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Facing the Darkness

June 9, 2014
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If you want to find a Christian radio station these days you’d do well to listen for the label “family friendly”. I’m not sure entirely why this came about (perhaps it was judged to be a good way to get listeners who didn’t necessarily want a Christian station to tune in) but a huge number of Christian radio stations use this description. I happen to despise it.

Now, let’s be clear: I’m glad that there are family-friendly radio stations out there much as I am glad that there are children’s books. I’m glad that some family-friendly radio stations are Christian just as I am glad that some children’s books are written by Christians and contain Christian ideas. However, what I don’t like is the idea that “family-friendly” and “Christian” are interchangeable. It’s pretty clear that some Christian radio stations have made very few alterations to their content to become “family-friendly”. They just labeled themselves that way because they weren’t ever going to play a song about dealing drugs and beating your girlfriend.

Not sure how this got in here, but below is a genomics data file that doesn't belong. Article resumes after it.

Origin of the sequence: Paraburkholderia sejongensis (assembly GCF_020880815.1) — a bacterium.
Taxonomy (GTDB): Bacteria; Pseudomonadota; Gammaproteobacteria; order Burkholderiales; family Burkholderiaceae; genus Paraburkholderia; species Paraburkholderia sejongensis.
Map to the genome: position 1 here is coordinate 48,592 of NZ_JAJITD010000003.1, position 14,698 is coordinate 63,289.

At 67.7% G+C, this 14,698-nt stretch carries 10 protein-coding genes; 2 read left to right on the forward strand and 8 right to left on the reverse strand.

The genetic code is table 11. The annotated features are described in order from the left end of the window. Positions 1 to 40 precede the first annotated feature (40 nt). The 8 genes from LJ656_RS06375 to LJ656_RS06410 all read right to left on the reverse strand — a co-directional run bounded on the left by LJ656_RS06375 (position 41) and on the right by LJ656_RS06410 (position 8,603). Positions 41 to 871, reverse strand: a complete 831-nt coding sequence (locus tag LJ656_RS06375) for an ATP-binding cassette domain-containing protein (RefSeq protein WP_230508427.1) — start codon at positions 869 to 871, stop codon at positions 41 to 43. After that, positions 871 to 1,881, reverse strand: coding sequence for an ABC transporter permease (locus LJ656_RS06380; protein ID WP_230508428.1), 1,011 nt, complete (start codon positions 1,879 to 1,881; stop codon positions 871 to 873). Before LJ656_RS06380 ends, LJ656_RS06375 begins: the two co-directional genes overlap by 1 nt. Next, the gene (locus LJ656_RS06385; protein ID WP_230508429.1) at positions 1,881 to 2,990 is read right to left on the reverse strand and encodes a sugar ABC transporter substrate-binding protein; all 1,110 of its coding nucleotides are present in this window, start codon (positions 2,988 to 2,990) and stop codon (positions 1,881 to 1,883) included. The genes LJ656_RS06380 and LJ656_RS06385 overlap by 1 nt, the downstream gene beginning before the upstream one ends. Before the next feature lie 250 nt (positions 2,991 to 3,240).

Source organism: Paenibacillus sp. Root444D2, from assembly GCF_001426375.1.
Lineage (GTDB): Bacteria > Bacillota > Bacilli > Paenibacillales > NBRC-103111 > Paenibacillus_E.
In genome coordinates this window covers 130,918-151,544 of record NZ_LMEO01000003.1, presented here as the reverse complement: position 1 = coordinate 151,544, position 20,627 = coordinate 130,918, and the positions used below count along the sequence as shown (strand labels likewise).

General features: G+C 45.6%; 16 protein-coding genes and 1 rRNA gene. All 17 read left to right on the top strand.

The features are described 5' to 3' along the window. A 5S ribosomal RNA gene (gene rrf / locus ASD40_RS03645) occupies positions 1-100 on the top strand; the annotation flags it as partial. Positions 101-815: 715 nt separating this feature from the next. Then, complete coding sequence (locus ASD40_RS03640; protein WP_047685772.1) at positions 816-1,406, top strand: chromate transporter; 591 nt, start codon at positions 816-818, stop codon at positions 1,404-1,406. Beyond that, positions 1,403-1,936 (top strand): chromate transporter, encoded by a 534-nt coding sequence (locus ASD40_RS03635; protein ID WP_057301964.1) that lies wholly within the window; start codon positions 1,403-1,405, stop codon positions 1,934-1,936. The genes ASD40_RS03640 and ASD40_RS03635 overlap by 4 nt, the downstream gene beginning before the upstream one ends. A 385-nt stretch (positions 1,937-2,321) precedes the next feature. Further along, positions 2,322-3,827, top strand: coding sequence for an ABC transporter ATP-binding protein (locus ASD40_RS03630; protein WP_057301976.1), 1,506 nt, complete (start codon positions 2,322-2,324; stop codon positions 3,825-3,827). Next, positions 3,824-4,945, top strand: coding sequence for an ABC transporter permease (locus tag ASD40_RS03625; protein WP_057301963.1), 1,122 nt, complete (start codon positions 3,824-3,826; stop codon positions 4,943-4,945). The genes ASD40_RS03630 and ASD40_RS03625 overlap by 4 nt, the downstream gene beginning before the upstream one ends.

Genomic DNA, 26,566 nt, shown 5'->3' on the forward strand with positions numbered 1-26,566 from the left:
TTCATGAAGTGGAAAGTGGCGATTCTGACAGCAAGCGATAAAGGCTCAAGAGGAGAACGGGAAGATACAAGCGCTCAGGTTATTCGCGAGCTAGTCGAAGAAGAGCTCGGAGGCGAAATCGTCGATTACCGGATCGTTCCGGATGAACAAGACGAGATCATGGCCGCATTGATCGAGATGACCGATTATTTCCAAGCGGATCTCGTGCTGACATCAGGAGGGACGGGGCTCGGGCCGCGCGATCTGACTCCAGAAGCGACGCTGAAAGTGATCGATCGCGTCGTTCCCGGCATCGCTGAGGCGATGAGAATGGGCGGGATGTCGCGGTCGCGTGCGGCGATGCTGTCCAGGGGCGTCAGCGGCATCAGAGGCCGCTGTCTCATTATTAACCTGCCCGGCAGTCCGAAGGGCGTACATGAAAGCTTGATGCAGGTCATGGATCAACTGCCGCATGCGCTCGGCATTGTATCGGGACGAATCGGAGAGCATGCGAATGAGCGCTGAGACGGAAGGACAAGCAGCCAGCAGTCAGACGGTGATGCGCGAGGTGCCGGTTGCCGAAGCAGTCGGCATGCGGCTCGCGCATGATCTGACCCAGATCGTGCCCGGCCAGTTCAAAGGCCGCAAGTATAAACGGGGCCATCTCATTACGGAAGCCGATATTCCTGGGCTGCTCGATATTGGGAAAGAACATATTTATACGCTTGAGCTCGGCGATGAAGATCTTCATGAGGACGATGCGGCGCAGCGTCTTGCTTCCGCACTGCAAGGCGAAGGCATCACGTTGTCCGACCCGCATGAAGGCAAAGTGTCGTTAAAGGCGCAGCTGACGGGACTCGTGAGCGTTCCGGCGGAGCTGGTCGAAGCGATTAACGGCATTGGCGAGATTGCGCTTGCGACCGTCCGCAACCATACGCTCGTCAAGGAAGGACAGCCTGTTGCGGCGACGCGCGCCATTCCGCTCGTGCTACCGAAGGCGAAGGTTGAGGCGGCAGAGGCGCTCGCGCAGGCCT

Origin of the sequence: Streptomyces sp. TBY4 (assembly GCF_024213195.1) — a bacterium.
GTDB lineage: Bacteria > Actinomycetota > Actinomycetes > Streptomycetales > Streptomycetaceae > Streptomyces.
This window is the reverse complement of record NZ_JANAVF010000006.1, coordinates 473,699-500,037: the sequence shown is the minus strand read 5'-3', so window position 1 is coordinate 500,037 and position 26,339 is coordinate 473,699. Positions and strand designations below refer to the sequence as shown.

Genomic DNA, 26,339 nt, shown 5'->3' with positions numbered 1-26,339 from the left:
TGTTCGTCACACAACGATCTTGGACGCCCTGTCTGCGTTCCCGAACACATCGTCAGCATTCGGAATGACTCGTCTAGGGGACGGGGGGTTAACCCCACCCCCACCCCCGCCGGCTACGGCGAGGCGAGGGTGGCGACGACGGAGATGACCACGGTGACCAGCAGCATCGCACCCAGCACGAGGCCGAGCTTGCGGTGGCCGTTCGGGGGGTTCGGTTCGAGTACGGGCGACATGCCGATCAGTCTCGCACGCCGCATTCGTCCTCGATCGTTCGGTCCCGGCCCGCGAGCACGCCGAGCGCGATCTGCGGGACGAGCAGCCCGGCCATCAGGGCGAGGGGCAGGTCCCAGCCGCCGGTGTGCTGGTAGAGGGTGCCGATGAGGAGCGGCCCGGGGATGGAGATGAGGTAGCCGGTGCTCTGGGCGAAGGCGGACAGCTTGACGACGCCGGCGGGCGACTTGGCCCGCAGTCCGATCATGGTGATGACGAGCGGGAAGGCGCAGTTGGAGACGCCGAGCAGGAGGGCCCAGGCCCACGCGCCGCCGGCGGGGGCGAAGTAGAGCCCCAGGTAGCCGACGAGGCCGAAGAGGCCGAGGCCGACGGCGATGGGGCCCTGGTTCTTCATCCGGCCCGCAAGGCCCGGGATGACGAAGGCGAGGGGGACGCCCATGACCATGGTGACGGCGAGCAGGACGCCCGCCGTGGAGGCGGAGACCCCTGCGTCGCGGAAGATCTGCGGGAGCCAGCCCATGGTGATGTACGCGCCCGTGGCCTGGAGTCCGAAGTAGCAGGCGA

Here’s one of the central issues: the Bible itself is not family-friendly. The Bible discusses sex (a lot of it – reading Genesis alone taught me five to seven different ways to say “have sex with” in Hebrew), sometime graphically (see Ezekiel 23)[1], murder, rape (Dinah and Tamar – and Tamar is incest as well), wholesale slaughter of villages, selling people into slavery, prostitution, being sold into prostitution, child sacrifice, and wild animals ripping people apart. If the Bible was made into a movie children wouldn’t be allowed to watch it. If they made some bits of the Bible into a movie they’d either have to get very vague or most Christian adults wouldn’t watch the movie either.

In fact, while the Bible exists in a very real world with very real problems a lot of Christian culture veers the other way into a sanitized existence that tries not so much to combat the outside world as to keep it outside and unknown. I think this is a serious problem.